Ricketts cuts ribbon on new flex fuel pumps

By Office of Nebraska Gov. Pete Ricketts | May 21, 2018

Today, Nebraska Gov. Pete Ricketts celebrated Renewable Fuels Month during a ribbon cutting event at Bosselman Travel Center in Grand Island, Nebraska.  At the event, Ricketts pumped gas for motorists, highlighting the new flex fuel pumps now offering a variety of ethanol blends at Bosselman Travel Center.

“Corn ethanol and soy biodiesel not only help build demand for Nebraska’s crop farmers, but they also help build our state’s economy and create local jobs,” Ricketts said.  “Just this week, I visited with U.S. Agriculture Secretary Sonny Perdue about the importance of higher ethanol blends, and I will continue to encourage the Trump administration to act quickly on the approval of the use of E-15 all year long.  With infrastructure like the pumps we just launched in Grand Island, we will continue to grow demand for our locally-produced, clean-burning ethanol products.”

Ricketts has been a constant advocate for Nebraska’s biofuel industry.  He has served as chairman of the Governor’s Biofuels Coalition, testified before the U.S. EPA in support of the Renewable Fuels Standard twice, and successfully worked to recruit new investment in the state’s biofuels infrastructure and industry.

Over 90 percent of all fuel in Nebraska is blended with locally-produced ethanol.  This homegrown industry supports over 1,300 jobs across the state and 25 ethanol plants.  The ethanol industry promotes higher prices for corn, soybeans, and other agricultural products as well, supporting the agriculture industry at large.  In 2017, over 2.1 billion gallons of ethanol and nearly 6.4 million metric tons of distillers grains were produced in Nebraska.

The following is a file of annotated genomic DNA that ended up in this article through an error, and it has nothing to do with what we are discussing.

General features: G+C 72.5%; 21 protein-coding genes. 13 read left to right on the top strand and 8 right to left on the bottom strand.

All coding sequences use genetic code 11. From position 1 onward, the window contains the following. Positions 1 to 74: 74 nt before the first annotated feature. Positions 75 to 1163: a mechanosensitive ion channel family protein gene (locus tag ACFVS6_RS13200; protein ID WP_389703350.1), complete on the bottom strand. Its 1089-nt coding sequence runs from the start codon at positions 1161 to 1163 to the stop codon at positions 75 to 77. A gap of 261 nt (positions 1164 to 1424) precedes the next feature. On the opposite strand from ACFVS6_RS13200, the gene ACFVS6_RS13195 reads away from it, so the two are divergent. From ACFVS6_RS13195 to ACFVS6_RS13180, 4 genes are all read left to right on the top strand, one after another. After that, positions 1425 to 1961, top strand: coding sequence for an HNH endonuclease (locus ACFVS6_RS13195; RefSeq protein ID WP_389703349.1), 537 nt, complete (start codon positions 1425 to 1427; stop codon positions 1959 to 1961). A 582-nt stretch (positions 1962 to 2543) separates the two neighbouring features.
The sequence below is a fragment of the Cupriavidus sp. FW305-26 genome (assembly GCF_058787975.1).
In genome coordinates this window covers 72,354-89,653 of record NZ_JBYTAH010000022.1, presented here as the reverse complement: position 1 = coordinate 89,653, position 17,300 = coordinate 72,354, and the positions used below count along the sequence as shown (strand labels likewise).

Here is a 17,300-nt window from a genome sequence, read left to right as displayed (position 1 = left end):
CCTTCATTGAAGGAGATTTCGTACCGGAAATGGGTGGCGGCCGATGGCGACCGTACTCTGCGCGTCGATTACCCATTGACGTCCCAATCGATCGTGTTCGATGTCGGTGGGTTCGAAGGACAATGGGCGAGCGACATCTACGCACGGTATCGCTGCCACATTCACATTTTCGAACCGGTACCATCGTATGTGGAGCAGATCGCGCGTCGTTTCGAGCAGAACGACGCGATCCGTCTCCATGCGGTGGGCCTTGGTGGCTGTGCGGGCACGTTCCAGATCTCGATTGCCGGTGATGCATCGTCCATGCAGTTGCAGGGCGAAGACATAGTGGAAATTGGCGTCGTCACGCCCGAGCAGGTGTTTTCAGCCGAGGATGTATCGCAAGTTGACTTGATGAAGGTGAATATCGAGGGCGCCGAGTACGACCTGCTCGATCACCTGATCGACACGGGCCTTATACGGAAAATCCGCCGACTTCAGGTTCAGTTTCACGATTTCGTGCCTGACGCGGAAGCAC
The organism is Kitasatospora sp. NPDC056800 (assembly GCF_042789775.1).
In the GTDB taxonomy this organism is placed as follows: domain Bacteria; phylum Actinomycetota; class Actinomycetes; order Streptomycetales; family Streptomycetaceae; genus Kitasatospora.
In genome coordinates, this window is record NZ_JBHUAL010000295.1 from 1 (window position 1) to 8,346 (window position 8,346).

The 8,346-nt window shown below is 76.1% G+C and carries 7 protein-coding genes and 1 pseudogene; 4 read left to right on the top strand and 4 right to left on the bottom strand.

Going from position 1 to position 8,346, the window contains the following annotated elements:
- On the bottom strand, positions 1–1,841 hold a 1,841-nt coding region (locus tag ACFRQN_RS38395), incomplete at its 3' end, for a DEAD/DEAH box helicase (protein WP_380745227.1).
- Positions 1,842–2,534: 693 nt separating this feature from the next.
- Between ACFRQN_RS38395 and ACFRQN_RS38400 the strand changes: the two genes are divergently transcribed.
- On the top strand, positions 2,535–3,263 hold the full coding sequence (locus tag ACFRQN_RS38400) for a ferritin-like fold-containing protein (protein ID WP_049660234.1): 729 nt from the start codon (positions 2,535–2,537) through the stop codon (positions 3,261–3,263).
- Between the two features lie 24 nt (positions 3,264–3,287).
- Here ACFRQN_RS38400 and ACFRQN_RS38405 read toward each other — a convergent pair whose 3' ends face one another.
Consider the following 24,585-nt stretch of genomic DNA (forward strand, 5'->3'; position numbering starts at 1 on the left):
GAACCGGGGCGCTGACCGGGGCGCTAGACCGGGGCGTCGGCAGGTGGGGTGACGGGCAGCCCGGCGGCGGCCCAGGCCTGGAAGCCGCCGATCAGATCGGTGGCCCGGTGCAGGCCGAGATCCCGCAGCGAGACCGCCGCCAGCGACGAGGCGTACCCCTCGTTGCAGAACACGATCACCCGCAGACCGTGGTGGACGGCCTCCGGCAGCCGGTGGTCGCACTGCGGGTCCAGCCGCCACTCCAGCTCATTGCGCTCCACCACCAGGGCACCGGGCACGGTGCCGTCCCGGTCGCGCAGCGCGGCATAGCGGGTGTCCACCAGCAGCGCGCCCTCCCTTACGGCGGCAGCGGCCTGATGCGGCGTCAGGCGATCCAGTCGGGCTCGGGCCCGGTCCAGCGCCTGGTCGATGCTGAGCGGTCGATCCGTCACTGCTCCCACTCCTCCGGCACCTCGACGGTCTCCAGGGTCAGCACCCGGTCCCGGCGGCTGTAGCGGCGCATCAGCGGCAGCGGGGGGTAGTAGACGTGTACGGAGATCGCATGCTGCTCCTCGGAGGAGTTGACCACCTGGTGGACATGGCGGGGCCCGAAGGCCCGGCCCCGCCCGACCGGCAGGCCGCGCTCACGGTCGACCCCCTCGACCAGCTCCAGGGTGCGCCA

With more than 1 billion gallons being produced across the country, soy biodiesel is another important biofuel for Nebraska.  Like ethanol, biodiesel burns cleaner than petroleum diesel, is locally produced, and helps our nation’s farmers.  Biodiesel adds 74 cents per bushel to the value of soybeans, and the industry supports more than 60,000 U.S. jobs and $2.6 billion in wages.

“Nebraska’s ethanol industry is really a win for everyone,” said Dave Merrell, chairman of the Nebraska Corn Board and farmer from St. Edward.  “By using ethanol, we are reducing greenhouse gas emissions and limiting cancer-causing toxic chemicals from entering into our atmosphere, which makes our air cleaner to breathe.  Additionally, we produce a locally-grown feed for our livestock industry.”

“Bosselman Enterprises is among several key marketing partners working with Nebraska biofuel producers to offer a wider range of cleaner-burning fuel products,” said Jan tenBensel, chairman of the Nebraska Ethanol Board.  “This new infrastructure provides greater access to high performance renewable fuels at a lower cost to consumers.  Consumers save money at the pump, the agricultural sector benefits from increased demand for ag products, our economy benefits from fuel cost savings, and we have more choices at the pump.”

“As a Nebraska farmer, I feel a great amount of pride in the work we all do to provide our world with a safe and abundant supply of food, fuel, and fiber,” said Tony Johanson, chairman of the Nebraska Soybean Board and farmer from Oakland.  “We know we need to ensure the sustainability of our planet, but how sustainable are we if we are burning fossil fuels?  By producing and using renewable fuels, such as ethanol and biodiesel, we were able to replace the need for 540 million barrels of imported crude oil and 2.9 million gallons of imported petroleum diesel in 2017.  That is significant.”